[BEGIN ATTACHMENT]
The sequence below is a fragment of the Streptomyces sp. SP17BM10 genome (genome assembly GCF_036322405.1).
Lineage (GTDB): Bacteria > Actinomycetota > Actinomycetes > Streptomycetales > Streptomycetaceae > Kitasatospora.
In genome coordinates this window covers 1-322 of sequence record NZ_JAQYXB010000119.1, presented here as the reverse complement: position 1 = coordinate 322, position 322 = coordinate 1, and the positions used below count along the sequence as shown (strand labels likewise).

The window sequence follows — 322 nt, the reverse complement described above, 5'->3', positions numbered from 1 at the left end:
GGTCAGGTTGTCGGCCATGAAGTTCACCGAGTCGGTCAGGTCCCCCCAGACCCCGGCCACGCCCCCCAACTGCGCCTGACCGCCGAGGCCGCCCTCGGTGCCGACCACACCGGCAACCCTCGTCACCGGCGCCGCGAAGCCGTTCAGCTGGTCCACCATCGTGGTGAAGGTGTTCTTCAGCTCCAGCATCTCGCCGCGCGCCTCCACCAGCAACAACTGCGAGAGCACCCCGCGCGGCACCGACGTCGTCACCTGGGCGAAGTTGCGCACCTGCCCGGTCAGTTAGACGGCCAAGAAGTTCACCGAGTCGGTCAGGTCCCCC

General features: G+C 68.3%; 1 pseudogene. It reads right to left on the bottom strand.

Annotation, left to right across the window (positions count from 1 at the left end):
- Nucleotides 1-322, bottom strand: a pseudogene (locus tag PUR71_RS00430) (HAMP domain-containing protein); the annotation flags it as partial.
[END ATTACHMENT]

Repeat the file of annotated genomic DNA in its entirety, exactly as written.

The sequence below is a fragment of the Streptomyces sp. SP17BM10 genome (genome assembly GCF_036322405.1).
Lineage (GTDB): Bacteria > Actinomycetota > Actinomycetes > Streptomycetales > Streptomycetaceae > Kitasatospora.
In genome coordinates this window covers 1-322 of sequence record NZ_JAQYXB010000119.1, presented here as the reverse complement: position 1 = coordinate 322, position 322 = coordinate 1, and the positions used below count along the sequence as shown (strand labels likewise).

The window sequence follows — 322 nt, the reverse complement described above, 5'->3', positions numbered from 1 at the left end:
GGTCAGGTTGTCGGCCATGAAGTTCACCGAGTCGGTCAGGTCCCCCCAGACCCCGGCCACGCCCCCCAACTGCGCCTGACCGCCGAGGCCGCCCTCGGTGCCGACCACACCGGCAACCCTCGTCACCGGCGCCGCGAAGCCGTTCAGCTGGTCCACCATCGTGGTGAAGGTGTTCTTCAGCTCCAGCATCTCGCCGCGCGCCTCCACCAGCAACAACTGCGAGAGCACCCCGCGCGGCACCGACGTCGTCACCTGGGCGAAGTTGCGCACCTGCCCGGTCAGTTAGACGGCCAAGAAGTTCACCGAGTCGGTCAGGTCCCCC

General features: G+C 68.3%; 1 pseudogene. It reads right to left on the bottom strand.

Annotation, left to right across the window (positions count from 1 at the left end):
- Nucleotides 1-322, bottom strand: a pseudogene (locus tag PUR71_RS00430) (HAMP domain-containing protein); the annotation flags it as partial.